Kansas City – Friday, May 24, 2013 was a big night at Helzberg Hall in the Kauffman Center for the Performing Arts. In a program of all 20th Century music, organ and choir dazzled as they presented endearing music to all but the most fuddy-duddy ears.
Dr. Jan Kraybill kicked off the program with an exiting rendering of Prelude and Fugue in G Minor by Marcel Dupré on the Casavant Frères organ. There was probably no one in the room who knew if she made even one mistake (other than she); it was just a flabbergasting presentation of music of the most difficulty and beauty.
Then the Chorale began. Estonia’s Arvo Pärt’s The Beatitudes sets an excerpt from Jesus’ Sermon on the Mount, from the Gospel according to St. Matthew 5:3-10. Pãrt maintains mostly 19th Century modalities employed in a 20th Century manner. An excruciatingly soft beginning set off a minutes-long crescendo which varied in textures including monodic chant, ladies’ sections duet (which sounded like two voices, they were so matched in timbre, diction and dynamic expression) and a warm, full choir harmony by the time the crescendo reached the mezzo-forte level. At the text, “Rejoice, and be exceeding glad,” all the stops (almost literally) were out in the organ and the choir for a triumphant climax; followed by a fast return to the softness of the beginning.
Rejoice In the Lamb, by Benjamin Britten, arguably England’s greatest composer of the century, takes the eccentric text of an alleged 18th Century madman, Christopher Smart, to form a monumental work of praise to God, using reference to many lowly creatures, as found in the stained glass windows at Visitation Catholic Church. The solos by soprano, Sarah Tannehill; alto, Katherine Crawford; pear-shaped note tenor, Bryan Pinkall and bass Paul Davidson were uniformly room-filling, clear and musical. “For I will consider my cat, Jeoffrey,” is probably the hardest line to sing with a straight face, yet, it was presented as a philosopher recounting a close circle of pious friends. The appropriately arrogant tone in the description of the Mouse, a creature of great personal valour was particularly striking.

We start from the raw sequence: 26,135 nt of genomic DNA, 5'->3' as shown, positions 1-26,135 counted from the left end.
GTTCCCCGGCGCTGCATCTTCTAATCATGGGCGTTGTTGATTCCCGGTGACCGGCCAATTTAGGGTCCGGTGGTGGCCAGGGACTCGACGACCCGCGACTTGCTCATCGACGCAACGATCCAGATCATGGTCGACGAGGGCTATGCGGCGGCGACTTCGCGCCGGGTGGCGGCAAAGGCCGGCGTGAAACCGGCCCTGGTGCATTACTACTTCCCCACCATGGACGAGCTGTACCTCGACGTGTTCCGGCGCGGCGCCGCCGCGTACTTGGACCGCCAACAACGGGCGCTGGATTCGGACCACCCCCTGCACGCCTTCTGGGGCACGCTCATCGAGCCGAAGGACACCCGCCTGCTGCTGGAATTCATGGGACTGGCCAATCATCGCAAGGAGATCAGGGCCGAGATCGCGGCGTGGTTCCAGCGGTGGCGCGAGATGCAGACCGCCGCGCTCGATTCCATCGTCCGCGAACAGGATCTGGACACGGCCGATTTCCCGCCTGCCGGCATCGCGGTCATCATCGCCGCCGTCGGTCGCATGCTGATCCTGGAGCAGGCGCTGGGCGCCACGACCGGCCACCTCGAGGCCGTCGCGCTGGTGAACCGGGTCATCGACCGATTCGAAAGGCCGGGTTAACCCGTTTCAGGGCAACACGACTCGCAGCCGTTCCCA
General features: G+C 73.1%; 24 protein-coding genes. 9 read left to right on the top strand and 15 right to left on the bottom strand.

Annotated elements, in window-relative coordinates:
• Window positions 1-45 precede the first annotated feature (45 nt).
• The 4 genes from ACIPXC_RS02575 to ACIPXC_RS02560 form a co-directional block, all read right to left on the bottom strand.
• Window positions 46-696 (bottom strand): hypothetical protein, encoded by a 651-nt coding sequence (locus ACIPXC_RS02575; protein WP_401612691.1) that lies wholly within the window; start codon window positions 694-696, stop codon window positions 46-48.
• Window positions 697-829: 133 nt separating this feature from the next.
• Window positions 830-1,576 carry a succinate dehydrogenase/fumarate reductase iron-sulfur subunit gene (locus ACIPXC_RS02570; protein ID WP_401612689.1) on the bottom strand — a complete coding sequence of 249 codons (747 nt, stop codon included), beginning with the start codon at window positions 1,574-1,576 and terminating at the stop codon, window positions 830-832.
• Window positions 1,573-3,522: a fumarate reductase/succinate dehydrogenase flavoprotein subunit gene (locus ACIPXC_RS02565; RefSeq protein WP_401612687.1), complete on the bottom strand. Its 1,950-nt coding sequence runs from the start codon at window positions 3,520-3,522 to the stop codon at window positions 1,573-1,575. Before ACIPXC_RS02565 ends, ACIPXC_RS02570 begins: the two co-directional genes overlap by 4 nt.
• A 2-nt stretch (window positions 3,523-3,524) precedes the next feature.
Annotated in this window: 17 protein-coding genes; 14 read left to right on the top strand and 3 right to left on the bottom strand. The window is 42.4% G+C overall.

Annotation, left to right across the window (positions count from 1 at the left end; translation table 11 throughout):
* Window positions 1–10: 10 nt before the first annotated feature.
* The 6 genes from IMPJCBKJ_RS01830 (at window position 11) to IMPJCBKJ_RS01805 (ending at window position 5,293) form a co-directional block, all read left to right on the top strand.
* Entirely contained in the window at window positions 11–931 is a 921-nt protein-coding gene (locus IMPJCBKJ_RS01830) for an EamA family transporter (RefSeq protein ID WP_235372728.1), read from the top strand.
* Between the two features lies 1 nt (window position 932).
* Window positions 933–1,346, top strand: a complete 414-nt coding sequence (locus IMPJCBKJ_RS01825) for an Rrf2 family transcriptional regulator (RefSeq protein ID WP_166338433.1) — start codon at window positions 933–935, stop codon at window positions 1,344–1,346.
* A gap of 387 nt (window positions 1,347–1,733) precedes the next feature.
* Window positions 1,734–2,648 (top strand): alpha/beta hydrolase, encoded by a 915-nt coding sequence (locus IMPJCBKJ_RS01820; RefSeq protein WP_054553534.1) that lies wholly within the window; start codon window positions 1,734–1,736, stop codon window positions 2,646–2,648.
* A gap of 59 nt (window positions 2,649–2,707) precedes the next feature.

Maurice Duruflé’s Requiem was a lesson in the improvisatory treasure found in Gregorian Chant, particularly the Gregorian Requiem Mass. The actual chant lines reached into the voices at times, particularly in the Dies Irae (which was missing from the program text, as was the In Paradisum). The women sang the unadorned chant line for the first stanza and then divided into a parallel organum of exquisite beauty. Baritone, Bryan Taylor sang Domine Jesu Christe with clarity, excellent tone and devotion. Julia Scozzafava, alto, maintained beautiful tone as she filled Helzberg Hall with a scarcely audible Pie Jesu. There are few rooms with the acoustical resonance to serve such aural dessert. Within the range of very, very soft to an occasional moderately soft, Ms Scozzafava brought much of the audience to tears. The applause at the conclusion of the work was somewhat subdued due to the spiritual atmosphere in the room.
Conductor, Charles Bruffy, reappeared on stage with the recently received Grammy for Best Choral Performance of 2012, which stayed on stage as the chorale sang Rene Clausen’s “Set me as a seal.” The audience, now recovered from its reverential mood, rose and gave an extended ovation for the performance, and for the musical pride the ensemble has brought to the City of Fountains.